But then two things happened: we starting hearing stories from around the nation about how chronically homeless people were costing the community money—in other words, even though chronically homeless people comprise a relatively small percentage (about 15%) of the overall population of people experiencing homelessness, they were using a disproportionately high amount of the resources in the community. We also started hearing about some best practice programs that were successfully housing this population, and these programs were gradually spreading around the nation.
One of these programs was Pathways to Housing, a program that began in New York almost 10 years ago. After hearing about this program, I must admit I was very skeptical. Not only did I not really believe it could work, it also seemed very costly. Then PBS did a special on a gentleman called “Footie” who they followed as he entered the Pathways program. One of the things I vividly remember from the Pathways video was that they talked to individuals who had been living on the streets for years and asked them what they wanted most. And, guess what they said? They wanted housing. They didn’t say they wanted to remain homeless. That video turned my skepticism to amazement and optimism. I remember thinking, “We can do this here in Richmond.”
Working with many partners in the community, including Homeward, the Daily Planet, the Community Services Boards of Richmond, Chesterfield and Henrico and the Virginia Housing Development Authority, A Place to Start (APTS) became our Pathways to Housing in Greater Richmond. The program was launched in late 2007 and began taking individuals off the street shortly thereafter.
APTS places individuals with an extensive history of homelessness and a serious mental illness into permanent housing and wraps intensive services around them. APTS has a dedicated service team of professionals, including a psychiatrist, nurse, social worker, peer counselor, substance abuse counselor and employment specialist who provide services 24/7. APTS also has a housing specialist who works with landlords to broker leases, get clients into permanent housing, and ensure that program participants and landlords are getting what they need.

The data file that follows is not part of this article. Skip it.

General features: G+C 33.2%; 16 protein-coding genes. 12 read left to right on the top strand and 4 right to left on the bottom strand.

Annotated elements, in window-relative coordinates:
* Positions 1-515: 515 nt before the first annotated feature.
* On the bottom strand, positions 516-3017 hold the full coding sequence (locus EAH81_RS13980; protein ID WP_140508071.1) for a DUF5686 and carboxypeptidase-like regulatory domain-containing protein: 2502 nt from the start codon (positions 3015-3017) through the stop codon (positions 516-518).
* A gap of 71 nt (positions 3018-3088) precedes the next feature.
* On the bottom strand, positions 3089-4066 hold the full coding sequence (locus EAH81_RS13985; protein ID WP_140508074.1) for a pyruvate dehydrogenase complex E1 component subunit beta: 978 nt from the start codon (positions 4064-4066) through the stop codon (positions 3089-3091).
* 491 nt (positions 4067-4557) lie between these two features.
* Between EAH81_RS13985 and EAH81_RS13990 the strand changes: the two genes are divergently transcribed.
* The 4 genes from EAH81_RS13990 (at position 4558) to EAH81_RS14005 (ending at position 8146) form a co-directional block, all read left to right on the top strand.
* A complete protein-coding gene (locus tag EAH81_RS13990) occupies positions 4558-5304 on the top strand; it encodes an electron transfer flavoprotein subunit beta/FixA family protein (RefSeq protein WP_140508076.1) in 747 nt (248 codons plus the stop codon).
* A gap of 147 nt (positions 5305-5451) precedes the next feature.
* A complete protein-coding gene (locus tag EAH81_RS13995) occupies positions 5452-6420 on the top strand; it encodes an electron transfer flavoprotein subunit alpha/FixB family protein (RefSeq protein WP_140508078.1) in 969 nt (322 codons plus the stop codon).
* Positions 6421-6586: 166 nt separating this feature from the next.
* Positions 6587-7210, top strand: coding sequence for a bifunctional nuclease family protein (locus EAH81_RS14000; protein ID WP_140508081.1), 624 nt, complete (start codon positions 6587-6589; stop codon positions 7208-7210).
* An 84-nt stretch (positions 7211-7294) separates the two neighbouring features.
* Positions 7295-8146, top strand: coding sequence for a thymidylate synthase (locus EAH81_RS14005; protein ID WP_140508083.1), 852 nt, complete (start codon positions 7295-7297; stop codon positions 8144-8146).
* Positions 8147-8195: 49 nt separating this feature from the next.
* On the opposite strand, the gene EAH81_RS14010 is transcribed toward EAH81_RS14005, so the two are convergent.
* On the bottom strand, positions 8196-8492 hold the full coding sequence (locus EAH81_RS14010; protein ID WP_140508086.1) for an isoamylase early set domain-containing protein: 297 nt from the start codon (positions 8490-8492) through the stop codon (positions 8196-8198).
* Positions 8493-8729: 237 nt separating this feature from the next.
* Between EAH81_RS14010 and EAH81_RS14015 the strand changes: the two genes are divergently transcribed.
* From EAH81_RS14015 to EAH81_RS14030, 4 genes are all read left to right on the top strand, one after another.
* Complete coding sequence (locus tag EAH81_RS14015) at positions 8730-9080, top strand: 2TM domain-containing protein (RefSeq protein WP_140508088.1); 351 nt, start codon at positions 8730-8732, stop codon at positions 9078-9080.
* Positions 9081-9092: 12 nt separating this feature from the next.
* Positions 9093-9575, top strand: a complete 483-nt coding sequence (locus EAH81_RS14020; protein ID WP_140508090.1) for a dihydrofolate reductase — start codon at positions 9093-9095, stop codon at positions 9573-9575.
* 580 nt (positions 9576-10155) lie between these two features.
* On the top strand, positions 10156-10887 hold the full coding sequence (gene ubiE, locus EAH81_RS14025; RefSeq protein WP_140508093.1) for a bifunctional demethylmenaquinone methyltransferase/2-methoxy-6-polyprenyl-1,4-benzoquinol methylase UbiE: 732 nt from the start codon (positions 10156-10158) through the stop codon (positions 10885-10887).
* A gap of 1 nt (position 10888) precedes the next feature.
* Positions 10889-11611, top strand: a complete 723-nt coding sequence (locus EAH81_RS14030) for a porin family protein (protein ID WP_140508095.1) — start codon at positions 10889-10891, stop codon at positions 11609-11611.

We knew the program worked because it was evidenced based, but we needed to prove it worked here in Richmond. So, we undertook an evaluation funded through the Greater Richmond Chamber Foundation and conducted by the Central VA Health Planning Agency. The research looked at hospital and incarceration data on 50 clients enrolled in the program and measured costs and incidents 20 months prior to program entry and 20 months after. The research is complete and the report was released today.
While we knew the program would work, we didn’t know how well it would work. APTS has taken 58 people off the streets in three years with a 98% success rate in keeping people stably housed! Only one person has returned to homelessness.
And APTS is saving the community precious resources. The research shows that the program has saved the community over $320,000 in the first 20 months in hospital and incarceration costs alone. This does not even include other costs, such as ambulance costs, judiciary costs, and the costs to the homeless services system.
Has this program made a difference in the community? Yes! In addition to cost savings, it is making a big difference in the community. We’re taking people off the streets. Most of the folks in the program were unsheltered prior to entering the program and were counted as such in the community’s twice yearly count of individuals experiencing homelessness. In July 2008, there were 148 people who were counted as “unsheltered homeless.” In July 2010, that number had gone down to 119, which is a 19% reduction in two years! Some of this reduction is due to APTS.